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B05: Platform markets

Digital platforms such as Amazon, Apple, Facebook und Google attract considerable attention from competition authorities and the general public. In this project, we investigate how business models, limited information, and learning by market participants affect outcomes and social welfare in platform markets. We develop theoretical models and provide both economic and legal analysis to guide legislatures, courts, and regulatory authorities.

 

Project members

 

Discussion papers (B05)

 

Motivation

Both nascent and successful established firms operating in the internet world function as platforms - e.g., Amazon, Airbnb, Apple, Booking, Facebook, Google Search, Tinder, and Uber. Gatekeepers with a profound impact on daily life. Novel market environments and business models. The recent literature on the economics of platforms can be applied and further developed to analyze markets in which platforms operate.

Policy relevance

Competition authorities are investigating certain contracting behavior by platforms (e.g., price-parity clauses). Competition authorities are wondering how to deal with merger cases when platforms are part of the picture. Sector-specific regulation may need an update in light of technological developments and the emergence of new players outside the traditional regulated domain (e.g., over-the-top players in communication services, aggregators for media content). Privacy as an important consumer protection issue plays out prominently in the case of digital platforms.

Project Plan

Work package 1 - Positive theories of platform markets

  • In many markets, platforms and other businesses coexist having opted for different business and revenue models.
  • We endogenize the choice of business and revenue model.
  • We investigate the role of seller competition and congestion on a platform and their effect on market outcomes and market structure.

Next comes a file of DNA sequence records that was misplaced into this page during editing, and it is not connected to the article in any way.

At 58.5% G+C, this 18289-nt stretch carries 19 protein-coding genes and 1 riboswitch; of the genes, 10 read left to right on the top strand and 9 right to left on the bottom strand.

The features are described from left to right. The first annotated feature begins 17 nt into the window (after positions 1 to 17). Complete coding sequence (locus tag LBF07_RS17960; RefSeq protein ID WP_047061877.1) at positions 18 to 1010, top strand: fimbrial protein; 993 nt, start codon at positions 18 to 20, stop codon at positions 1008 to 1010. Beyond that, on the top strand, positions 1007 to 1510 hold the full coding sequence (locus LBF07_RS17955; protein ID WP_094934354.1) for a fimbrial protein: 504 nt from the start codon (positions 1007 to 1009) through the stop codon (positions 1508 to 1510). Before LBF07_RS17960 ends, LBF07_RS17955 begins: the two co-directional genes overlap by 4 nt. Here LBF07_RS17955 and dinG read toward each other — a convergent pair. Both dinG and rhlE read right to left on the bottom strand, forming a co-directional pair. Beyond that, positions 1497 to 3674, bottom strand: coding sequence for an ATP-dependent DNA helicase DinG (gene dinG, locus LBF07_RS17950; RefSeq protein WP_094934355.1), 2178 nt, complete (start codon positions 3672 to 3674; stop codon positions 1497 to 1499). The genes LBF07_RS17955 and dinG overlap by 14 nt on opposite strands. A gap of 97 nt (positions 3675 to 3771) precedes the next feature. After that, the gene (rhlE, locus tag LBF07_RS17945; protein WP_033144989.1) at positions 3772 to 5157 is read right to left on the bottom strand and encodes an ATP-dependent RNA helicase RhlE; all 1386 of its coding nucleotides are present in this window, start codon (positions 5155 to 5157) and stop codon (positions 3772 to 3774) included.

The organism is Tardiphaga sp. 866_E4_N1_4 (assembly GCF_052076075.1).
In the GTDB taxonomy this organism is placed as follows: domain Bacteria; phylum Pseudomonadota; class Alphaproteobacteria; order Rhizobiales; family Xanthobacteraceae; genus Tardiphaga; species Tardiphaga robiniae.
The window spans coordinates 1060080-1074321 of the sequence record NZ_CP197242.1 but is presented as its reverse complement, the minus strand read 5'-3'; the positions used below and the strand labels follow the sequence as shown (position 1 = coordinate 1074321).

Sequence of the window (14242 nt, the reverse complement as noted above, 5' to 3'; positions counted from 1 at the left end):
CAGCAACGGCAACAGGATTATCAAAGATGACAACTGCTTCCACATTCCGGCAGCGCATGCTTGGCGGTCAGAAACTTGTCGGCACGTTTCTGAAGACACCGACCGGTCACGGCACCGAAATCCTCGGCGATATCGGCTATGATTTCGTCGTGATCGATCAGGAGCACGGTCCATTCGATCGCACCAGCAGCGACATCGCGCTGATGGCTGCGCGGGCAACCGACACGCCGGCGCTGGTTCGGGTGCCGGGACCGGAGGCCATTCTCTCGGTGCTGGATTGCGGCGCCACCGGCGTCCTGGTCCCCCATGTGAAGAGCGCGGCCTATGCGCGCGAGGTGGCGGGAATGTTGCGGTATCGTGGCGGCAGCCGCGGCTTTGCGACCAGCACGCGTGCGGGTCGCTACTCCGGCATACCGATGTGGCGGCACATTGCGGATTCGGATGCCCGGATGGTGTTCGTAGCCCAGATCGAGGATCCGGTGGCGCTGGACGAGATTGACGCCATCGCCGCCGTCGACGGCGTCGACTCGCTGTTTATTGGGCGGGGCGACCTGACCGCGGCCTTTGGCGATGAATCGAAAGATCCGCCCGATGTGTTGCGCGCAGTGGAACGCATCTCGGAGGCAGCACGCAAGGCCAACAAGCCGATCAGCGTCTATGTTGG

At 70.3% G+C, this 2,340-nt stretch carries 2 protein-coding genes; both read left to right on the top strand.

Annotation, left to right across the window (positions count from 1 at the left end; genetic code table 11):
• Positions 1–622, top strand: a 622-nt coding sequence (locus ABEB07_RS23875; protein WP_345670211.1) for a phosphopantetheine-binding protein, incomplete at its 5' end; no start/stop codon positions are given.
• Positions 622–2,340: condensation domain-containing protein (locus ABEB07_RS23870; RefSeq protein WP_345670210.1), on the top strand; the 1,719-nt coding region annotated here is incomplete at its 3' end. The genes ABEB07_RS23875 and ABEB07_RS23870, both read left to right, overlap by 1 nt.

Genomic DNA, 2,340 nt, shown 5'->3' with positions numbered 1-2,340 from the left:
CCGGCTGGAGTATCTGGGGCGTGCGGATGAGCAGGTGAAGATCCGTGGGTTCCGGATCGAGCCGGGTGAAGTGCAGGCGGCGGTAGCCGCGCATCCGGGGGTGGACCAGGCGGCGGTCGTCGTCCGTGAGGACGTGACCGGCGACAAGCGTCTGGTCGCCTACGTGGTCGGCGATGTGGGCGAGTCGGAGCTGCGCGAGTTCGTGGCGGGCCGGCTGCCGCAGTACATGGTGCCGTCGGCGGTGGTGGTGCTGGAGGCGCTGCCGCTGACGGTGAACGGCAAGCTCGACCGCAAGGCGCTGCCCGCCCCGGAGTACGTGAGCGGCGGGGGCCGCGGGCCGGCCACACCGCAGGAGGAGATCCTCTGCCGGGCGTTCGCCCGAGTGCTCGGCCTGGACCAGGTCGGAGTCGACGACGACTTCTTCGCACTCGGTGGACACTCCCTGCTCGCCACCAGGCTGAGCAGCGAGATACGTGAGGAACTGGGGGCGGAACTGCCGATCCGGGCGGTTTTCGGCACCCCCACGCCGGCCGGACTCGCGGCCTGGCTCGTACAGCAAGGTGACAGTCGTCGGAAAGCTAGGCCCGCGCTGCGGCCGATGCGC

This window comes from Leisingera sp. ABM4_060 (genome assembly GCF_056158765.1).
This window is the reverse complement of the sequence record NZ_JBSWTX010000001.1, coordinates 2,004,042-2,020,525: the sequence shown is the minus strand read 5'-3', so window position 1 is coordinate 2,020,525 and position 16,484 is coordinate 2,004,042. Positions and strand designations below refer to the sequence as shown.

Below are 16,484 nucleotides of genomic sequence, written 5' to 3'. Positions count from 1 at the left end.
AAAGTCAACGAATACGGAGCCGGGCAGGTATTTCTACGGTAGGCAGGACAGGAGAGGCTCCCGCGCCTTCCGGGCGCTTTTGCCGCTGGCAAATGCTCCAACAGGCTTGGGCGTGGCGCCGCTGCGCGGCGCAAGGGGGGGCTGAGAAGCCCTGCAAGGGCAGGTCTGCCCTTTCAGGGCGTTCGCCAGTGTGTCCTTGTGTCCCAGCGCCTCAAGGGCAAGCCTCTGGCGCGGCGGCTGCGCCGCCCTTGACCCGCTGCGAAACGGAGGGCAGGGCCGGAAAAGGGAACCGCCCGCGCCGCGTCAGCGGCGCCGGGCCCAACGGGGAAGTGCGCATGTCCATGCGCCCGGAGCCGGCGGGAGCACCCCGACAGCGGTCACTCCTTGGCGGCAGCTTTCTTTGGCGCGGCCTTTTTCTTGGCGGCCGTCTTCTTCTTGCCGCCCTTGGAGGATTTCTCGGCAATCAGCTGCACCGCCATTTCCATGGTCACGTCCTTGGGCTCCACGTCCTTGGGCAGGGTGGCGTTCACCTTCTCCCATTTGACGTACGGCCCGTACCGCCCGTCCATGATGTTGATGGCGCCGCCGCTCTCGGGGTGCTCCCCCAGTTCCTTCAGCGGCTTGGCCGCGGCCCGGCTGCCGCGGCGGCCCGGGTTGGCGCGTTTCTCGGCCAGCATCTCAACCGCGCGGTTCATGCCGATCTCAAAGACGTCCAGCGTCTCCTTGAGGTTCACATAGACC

• Platform operate in a dynamic market environment, which requires further investigation as to the different players’ learning and believe formation.
  • We study innovation incentives by platforms and service providers who interact with consumers through platforms.

Work package 2 - Competition and consumer protection policy in platform markets

  • Competition and consumer protection policy issues are emerging in many facets of platform markets. We analyze and evaluate how competition authorities and courts take into account the economic peculiarities of platform markets and how the present legal framework should be interpreted in concrete cases (for example, regarding price-parity clauses).
  • We address the extent to which the current legal framework is apt to do justice to the characteristics of platform markets and which amendments should be recommended.
  • In particular, we address the redesign the merger control regime in platform markets in line with the overall objectives of competition policy.
  • We analyze the implications of end-user privacy policies and consumer behavior in digital markets on competition between platforms and explore the link between privacy policies and general competition policy objectives.

Work package 3 - Media platforms

  • Insights from the literature on two-sided platforms are useful in understanding some aspects of media markets. Additional factors should be taken into account.
  • First, the fact that some consumers use multiple media outlets requires further investigation. We go beyond symmetric duopoly models.
  • Second, we propose and analyze novel models consumer behavior in which we do not assume that consumers “eat" all ads and act in their own best interest.
  • Third, we take a closer look at content provision and the effects of policy interventions on content provision and content consumption, especially in light of the digitalization and convergence of media.
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